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Sassa defends awarding of controversial tender

Sassa CEO Virginia Petersen says there's no clear evidence to prove there was fraud and corruption.

Sassa CEO Virginia Petersen says there's no clear evidence to prove there was fraud and corruption. Picture: Corruption Watch.

JOHANNESBURG - South African Social Security Agency (Sassa) CEO Virginia Petersen says there's no clear evidence to prove that there was fraud and corruption in the awarding of a contract to distribute social grants.

There are calls for a criminal investigation into the unlawful awarding of the R10 billion tender to American company Cash Paymaster Services.

Last week, the Constitutional Court overturned the tender after finding that Sassa had committed serious irregularities and ordering a new tendering process within 30 days.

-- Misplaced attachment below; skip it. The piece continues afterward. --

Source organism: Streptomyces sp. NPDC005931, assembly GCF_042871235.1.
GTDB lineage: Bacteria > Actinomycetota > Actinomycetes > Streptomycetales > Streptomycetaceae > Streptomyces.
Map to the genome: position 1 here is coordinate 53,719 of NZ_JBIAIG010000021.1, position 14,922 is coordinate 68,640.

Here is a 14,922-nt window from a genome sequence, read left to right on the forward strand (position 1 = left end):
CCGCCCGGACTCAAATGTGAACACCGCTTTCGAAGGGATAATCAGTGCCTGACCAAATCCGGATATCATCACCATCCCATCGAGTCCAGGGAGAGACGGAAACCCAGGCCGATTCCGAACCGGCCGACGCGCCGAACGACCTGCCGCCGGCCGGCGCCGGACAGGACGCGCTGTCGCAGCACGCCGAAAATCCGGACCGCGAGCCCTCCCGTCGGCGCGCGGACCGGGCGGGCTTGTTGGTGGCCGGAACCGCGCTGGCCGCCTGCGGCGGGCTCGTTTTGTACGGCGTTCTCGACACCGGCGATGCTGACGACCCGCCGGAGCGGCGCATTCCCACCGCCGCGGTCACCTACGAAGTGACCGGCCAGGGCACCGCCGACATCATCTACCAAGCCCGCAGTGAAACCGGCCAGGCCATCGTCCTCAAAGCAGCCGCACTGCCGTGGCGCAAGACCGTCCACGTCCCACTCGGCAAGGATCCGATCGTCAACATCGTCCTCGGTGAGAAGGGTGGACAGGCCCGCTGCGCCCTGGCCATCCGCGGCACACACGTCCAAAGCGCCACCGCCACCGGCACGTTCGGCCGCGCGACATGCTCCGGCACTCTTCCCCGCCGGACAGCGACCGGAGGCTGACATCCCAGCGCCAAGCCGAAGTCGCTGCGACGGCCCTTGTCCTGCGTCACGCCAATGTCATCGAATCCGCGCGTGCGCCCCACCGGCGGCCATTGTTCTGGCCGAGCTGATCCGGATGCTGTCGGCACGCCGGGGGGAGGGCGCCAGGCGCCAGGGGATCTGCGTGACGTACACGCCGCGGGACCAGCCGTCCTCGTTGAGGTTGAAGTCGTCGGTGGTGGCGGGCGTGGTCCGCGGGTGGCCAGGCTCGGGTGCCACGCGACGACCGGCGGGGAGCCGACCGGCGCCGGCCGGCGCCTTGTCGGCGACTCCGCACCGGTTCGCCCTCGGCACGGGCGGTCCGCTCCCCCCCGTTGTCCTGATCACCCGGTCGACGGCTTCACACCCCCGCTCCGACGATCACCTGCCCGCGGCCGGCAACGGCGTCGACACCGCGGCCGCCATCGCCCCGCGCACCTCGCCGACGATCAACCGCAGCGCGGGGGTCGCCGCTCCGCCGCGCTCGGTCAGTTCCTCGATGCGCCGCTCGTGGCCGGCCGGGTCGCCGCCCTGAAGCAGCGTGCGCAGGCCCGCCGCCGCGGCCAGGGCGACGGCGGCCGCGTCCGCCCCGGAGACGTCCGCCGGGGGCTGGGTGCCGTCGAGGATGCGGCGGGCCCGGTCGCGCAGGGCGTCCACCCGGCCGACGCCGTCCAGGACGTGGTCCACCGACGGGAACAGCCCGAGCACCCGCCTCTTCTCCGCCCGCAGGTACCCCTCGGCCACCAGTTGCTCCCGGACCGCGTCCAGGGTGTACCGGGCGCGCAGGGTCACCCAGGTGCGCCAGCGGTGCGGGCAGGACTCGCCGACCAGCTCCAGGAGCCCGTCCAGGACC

But Petersen says there's no evidence to support this.

"I can't work on perception; I have to work on fact. If there is evidence, it will be investigated. All of government's agencies have looked into this matter and no one has come and said there is clear evidence of fraud and corruption."

Meanwhile, in the wake of the ground-breaking ruling, Corruption Watch has called on the police to investigate the possibility of criminal conduct and prosecute accordingly.

Corruption Watch's David Lewis says now that a court has found conclusively that tender procedures were flouted, it is time to establish who lined their pockets.

"When the rules are broken, you have to ask in whose interest were they broken and why they were broken and so the police have to ask those questions and an investigation has to be conducted."

He says the court has prescribed the process going forward.

"A new tender process now has to be put in motion. It will be totally scrutinised by the court ad by us."

Lewis says the court has made it clear that where there are irregularities, such tenders will be set aside.

Lewis says Corruption Watch will explore several options including the possibility of a private criminal prosecution if police decline to investigate.

"We will write to them and ask them if they are going to investigate or not. I don't know whether we're competent in a legal sense to lay the charge or not but certainly if they didn't investigate it, we would investigate what further legal options there are to compel them to further investigate."